ACC's British breed appetite

ACC CEO details new business model planning at MLA Roma forum

News
Aa

Not too many businesses have handled the global pandemic that still has its grip upon the world like the red meat industry, according to Australian Country Choice CEO Anthony Lee.

Aa
Australian Country Choice CEO Anthony Lee spoke about the changes the business is making, at an MLA Beefup forum in Roma.

Australian Country Choice CEO Anthony Lee spoke about the changes the business is making, at an MLA Beefup forum in Roma.

Not too many businesses have handled the global pandemic that still has its grip upon the world like the red meat industry, according to Australian Country Choice CEO Anthony Lee.

Mr Lee was speaking to a Meat & Livestock Australia Beefup forum at Roma at the end of March, updating the 100 producers that attended on the transition their business is making away from an exclusive arrangement with Coles Supermarkets.

He said the company was around three months away from Coles being completely out of their business and new arrangements being put in place, including with Woolworths and a number of high-end consumers, including organic meat businesses.

The change stems from 2017 when ACC and Coles agreed to disengage from an exclusivity arrangement that had been in place for 46 years.

The current formal livestock, slaughter, and manufacturing and retail packing agreements between the two officially ends in June this year.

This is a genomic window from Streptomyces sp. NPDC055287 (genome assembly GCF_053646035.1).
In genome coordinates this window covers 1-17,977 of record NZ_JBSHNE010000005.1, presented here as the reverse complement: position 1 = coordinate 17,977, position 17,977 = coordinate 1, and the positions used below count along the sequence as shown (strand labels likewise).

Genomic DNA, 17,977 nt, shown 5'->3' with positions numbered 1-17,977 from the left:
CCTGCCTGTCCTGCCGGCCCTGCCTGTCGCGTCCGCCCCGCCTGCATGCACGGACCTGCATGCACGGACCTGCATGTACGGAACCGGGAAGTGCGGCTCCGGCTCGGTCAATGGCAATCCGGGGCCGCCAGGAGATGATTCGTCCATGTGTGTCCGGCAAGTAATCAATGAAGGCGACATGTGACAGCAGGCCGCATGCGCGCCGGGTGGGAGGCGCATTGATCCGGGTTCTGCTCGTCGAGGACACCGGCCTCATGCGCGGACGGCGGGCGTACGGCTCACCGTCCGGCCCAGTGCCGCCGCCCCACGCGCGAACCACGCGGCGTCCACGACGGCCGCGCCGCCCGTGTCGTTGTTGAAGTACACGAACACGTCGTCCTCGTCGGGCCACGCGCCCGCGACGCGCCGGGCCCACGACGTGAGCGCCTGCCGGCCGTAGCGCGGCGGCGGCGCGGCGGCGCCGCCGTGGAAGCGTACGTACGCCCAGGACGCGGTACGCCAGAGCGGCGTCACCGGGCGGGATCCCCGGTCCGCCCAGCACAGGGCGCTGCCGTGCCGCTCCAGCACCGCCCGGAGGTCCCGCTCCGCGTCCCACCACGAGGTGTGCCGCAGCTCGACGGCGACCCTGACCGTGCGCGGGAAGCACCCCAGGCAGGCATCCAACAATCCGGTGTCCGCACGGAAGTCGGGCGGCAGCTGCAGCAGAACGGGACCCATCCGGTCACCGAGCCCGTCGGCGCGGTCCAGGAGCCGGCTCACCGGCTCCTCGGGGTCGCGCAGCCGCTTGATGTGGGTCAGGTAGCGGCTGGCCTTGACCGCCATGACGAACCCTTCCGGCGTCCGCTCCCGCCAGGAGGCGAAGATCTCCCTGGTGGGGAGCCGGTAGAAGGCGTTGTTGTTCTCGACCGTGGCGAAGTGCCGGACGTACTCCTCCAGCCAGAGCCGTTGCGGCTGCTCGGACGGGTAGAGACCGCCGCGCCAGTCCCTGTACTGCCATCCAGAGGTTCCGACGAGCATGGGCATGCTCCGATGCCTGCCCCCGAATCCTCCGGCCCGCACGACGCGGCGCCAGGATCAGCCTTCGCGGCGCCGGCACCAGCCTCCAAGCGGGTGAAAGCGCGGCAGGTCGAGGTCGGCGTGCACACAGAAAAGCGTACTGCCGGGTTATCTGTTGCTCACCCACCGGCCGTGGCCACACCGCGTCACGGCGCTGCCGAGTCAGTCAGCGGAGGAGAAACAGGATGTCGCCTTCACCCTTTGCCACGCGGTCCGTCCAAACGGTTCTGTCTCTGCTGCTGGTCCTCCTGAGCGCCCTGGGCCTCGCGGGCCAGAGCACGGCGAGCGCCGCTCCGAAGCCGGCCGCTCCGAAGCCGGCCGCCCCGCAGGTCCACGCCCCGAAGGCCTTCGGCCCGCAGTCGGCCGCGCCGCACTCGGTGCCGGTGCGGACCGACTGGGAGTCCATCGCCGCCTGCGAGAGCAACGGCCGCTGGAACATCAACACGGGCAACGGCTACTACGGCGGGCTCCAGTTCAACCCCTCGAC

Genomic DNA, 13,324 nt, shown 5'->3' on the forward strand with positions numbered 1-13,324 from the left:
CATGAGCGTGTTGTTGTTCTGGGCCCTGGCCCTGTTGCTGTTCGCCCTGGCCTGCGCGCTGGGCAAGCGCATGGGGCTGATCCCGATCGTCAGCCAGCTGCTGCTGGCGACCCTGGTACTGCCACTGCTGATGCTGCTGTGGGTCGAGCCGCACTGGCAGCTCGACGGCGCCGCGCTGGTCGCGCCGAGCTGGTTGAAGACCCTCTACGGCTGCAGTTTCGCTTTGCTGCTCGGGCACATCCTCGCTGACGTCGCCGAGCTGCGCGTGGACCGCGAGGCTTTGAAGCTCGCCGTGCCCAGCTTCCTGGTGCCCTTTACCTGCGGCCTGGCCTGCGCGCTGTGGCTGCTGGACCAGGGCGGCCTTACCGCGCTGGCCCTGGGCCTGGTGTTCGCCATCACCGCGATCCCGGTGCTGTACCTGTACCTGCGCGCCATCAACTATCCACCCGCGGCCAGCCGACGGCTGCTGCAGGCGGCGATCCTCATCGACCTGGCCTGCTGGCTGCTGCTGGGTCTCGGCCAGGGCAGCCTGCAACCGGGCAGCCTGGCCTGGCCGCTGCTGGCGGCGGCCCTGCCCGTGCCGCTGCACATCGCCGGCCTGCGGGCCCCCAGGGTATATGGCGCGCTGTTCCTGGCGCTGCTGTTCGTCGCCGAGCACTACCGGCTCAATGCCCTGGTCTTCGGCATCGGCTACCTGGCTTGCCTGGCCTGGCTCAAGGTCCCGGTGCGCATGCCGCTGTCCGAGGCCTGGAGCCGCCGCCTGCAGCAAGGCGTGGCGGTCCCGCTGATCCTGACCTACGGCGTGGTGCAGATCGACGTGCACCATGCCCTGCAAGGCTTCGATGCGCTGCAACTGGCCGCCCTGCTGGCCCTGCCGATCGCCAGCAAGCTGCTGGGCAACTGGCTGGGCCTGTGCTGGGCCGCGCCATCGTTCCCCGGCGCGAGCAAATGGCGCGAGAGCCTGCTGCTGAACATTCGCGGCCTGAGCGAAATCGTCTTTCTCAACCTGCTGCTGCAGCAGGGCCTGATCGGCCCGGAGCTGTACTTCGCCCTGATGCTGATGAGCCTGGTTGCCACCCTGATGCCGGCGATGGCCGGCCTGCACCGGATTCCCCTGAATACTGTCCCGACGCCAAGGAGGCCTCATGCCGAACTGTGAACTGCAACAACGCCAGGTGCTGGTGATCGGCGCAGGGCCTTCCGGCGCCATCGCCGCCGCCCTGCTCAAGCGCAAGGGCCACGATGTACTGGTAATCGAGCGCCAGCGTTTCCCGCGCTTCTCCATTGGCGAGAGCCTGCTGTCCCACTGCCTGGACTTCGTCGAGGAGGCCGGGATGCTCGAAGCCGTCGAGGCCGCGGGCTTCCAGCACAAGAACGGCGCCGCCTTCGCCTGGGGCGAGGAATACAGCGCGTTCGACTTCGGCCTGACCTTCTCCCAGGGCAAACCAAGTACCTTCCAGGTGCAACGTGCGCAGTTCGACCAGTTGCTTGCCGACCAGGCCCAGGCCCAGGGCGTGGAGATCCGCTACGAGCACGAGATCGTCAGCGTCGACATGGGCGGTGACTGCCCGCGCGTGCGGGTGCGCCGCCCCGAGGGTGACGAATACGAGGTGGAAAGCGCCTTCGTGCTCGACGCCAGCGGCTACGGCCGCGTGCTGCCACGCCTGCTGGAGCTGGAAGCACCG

Read more: Reproductive diseases hitting herd bottom lines

ACC has feedlots at Brindley Park near Roma, Opal Creek near Cecil Plains, and Brisbane Valley near Lowood, and they now hold Woolworths supply contracts.

ACC has grown to be among Woolworths' largest grain-fed yearling cattle suppliers.

Mr Lee said that Woolworths wanted 75 per cent British breed meat supplied, whereas cattle in their business were currently around 50pc Bos taurus.

"We're putting more Ultrablack and Angus bulls into our herd so we'd say to anyone wanting to supply to us, keep that in mind."

He said they would be looking at something in the order of 50,000 to 100,000 head a year.

He also said that ACC believed it was important to know what the customer wanted and then "back engineer" to give them that.

"That's our philosophy - put the supply chain in behind the customer to suit," he said.

It's certainly full steam ahead for the company, as far as managing through the pandemic goes.

Mr Lee said they had been nervous about what it would mean for meat suppliers in Australia and it was a relief to see that people still wanted to eat red meat, just in a different way.

Not too many industries on the whole handled the pandemic as well as beef. - ACC CEO Anthony Lee

"We flew through the global financial crisis, and now this.

"It shows the sustainability of the industry."

Mr Lee said despite the negativity about meat production, it was important for the industry as a whole to keep working at improving the sustainability.

"It's an industry I certainly want my kids to be in," he said.

Want daily news highlights delivered to your inbox? Sign up to the North Queensland Register newsletter below.

The story ACC's British breed appetite first appeared on North Queensland Register.

Aa

From the front page

Sponsored by